Debates Conférences
from 14:30 to 18:15
This event is public

AI and Geopolitics: Bridging Global Competition and Cooperation Conférence

Recent developments in artificial intelligence (AI), particularly in generative AI, have renewed the interest of the general public and decision-makers in a field that has long been considered strategic.

In recent years, rapid advances in machine learning algorithms and computing power have unleashed a wave of transformative capabilities, raising crucial questions about global competition, cooperation and regulation. This is particularly evident in the growing rivalry between the United States and China, who are deploying their policies of incentives and restrictions, with the ambition of asserting themselves as leaders in AI research and applications. Beyond this duopoly, this conference also aims to explore the emergence of Europe and digital middle powers as influential players in the development and regulation of AI.

This conference will take place in English, with French interpreters, in a hybrid format (in-person at Ifri, and online).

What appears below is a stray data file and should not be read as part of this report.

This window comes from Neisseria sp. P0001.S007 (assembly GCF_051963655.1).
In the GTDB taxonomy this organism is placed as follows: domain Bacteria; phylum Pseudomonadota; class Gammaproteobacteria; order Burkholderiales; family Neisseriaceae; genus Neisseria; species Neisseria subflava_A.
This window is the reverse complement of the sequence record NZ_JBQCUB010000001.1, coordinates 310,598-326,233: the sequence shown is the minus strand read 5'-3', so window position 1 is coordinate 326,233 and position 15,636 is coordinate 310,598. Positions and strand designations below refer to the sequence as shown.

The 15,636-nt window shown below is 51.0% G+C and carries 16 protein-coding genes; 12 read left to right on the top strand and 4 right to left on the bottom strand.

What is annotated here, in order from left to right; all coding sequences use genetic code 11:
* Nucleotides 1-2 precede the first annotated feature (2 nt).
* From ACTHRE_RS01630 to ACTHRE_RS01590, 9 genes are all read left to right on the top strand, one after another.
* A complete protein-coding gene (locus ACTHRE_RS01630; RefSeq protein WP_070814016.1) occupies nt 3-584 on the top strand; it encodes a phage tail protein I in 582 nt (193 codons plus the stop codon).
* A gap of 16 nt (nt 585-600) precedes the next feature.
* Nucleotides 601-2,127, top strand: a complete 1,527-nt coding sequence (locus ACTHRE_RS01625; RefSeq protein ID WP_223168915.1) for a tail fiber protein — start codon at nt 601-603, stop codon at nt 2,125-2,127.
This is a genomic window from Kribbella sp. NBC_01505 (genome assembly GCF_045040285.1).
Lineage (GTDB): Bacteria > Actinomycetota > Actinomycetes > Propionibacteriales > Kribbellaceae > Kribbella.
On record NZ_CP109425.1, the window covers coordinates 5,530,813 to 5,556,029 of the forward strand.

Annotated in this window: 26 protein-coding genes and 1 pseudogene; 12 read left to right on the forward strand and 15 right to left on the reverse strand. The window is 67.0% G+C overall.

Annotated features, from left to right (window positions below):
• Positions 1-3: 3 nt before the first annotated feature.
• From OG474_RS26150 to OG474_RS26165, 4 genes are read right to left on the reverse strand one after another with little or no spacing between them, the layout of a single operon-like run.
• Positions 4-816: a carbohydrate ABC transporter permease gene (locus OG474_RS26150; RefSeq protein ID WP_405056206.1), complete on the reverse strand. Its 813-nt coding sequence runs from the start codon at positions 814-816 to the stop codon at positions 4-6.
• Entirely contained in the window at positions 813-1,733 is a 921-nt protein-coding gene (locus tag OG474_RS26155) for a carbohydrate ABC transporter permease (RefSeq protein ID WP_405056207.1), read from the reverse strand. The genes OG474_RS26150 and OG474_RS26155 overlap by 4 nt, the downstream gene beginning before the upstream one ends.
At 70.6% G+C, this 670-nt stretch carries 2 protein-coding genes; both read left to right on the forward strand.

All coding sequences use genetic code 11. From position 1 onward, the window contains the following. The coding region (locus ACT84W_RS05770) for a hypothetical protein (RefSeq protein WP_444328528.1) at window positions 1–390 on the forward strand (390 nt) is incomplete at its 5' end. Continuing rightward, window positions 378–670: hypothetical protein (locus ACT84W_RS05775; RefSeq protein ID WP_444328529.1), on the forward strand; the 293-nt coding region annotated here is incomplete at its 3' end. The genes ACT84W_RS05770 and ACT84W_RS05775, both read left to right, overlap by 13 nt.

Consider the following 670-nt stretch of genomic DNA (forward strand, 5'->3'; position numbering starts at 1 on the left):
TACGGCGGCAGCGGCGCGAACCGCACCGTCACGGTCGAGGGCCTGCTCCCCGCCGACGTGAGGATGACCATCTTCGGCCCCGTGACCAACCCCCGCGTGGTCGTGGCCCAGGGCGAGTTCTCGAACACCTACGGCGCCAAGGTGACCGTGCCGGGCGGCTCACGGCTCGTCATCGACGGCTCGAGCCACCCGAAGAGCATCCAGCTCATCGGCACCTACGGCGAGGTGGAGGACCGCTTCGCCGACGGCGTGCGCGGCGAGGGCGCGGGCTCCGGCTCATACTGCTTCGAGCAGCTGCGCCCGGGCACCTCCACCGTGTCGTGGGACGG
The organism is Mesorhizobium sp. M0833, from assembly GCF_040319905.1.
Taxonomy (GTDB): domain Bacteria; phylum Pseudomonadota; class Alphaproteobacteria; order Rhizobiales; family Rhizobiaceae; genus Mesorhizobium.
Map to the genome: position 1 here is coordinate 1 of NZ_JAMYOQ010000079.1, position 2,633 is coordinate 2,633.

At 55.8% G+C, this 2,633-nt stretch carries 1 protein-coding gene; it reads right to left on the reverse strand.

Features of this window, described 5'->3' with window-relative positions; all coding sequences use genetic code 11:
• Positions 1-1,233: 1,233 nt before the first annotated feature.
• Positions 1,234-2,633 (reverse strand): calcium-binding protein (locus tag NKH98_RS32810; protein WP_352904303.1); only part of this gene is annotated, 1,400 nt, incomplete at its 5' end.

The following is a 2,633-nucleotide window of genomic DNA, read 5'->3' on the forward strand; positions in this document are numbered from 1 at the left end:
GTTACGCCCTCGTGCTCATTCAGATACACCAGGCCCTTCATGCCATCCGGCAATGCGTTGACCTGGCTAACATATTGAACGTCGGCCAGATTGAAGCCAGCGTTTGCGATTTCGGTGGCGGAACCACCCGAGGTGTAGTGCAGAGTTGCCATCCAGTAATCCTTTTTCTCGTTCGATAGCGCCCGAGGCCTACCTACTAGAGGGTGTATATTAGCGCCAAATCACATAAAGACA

Panel 1: Geopolitical rivalry and the global competition in AI (14:30-16:00 CEST)

United States-China rivalry is driving international competition in AI: What are the progresses and weaknesses on both sides? How do support plans and restrictions affect technological progress, in the U.S., in China and beyond? What are the strategic implications for France and Europe?

Chair: Mathilde VELLIET, Research fellow in the Geopolitics of Technology Program, Ifri

  • Gregory ALLEN, Director of the Wadhwani Center for AI and Advanced Technologies and Senior Fellow, CSIS
  • Rebecca ARCESATI, Lead Analyst, MERICS
  • Séverine ARSENE, Advisor on Asia, CAPS, French Ministry of European and Foreign Affairs

Coffee break


Panel 2: How can Europe and its partners shape the development of AI? (16:15-17:45 CEST)

How are AI regulation models adapting to technological developments and geopolitics? How is international cooperation on norms progressing? What human-centric and/or open source and open science models of AI can be promoted?

Chair: Alice PANNIER, Head of the Geopolitics of Technology Program, Ifri

  • Mark SCOTT, Chief Technology Correspondent, Politico
  • Benoit BERGERET, Executive Director, ESSEC Metalab for data, technology and society
  • Alex ENGLER, Fellow in Governance Studies, Brookings
  • Trisha RAY, Deputy Director, Centre for Security, Strategy and Technology, Observer Research Foundation


Ifri, 27 rue de la Procession, 75015 Paris
Contact the organizers: 

Registration is now closed.

Artificial Intelligence China Europe United States